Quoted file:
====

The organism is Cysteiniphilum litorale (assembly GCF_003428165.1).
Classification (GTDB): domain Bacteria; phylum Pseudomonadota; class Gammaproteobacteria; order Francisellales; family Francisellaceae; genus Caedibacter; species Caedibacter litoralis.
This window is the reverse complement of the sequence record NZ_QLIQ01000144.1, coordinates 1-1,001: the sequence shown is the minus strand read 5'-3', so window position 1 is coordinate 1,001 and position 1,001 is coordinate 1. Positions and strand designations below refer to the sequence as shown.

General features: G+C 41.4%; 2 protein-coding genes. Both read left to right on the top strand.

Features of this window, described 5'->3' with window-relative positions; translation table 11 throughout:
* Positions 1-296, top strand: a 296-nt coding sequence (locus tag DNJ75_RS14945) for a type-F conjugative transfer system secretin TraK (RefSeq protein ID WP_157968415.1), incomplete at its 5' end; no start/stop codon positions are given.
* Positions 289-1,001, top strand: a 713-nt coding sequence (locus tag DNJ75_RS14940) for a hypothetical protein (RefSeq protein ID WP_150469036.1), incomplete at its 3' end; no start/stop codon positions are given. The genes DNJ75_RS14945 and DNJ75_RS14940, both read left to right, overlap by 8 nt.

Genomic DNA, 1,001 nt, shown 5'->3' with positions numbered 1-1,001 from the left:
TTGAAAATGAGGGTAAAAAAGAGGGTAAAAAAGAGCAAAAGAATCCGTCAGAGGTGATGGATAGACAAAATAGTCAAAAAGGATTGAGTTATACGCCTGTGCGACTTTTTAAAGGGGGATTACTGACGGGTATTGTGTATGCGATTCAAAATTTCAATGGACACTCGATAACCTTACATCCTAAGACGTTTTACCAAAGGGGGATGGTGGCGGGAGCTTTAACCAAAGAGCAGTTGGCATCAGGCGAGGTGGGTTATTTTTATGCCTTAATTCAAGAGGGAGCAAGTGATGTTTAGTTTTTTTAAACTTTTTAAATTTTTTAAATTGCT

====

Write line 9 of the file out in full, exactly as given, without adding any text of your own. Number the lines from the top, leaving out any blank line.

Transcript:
TTGAAAATGAGGGTAAAAAAGAGGGTAAAAAAGAGCAAAAGAATCCGTCAGAGGTGATGGATAGACAAAATAGTCAAAAAGGATTGAGTTATACGCCTGTGCGACTTTTTAAAGGGGGATTACTGACGGGTATTGTGTATGCGATTCAAAATTTCAATGGACACTCGATAACCTTACATCCTAAGACGTTTTACCAAAGGGGGATGGTGGCGGGAGCTTTAACCAAAGAGCAGTTGGCATCAGGCGAGGTGGGTTATTTTTATGCCTTAATTCAAGAGGGAGCAAGTGATGTTTAGTTTTTTTAAACTTTTTAAATTTTTTAAATTGCT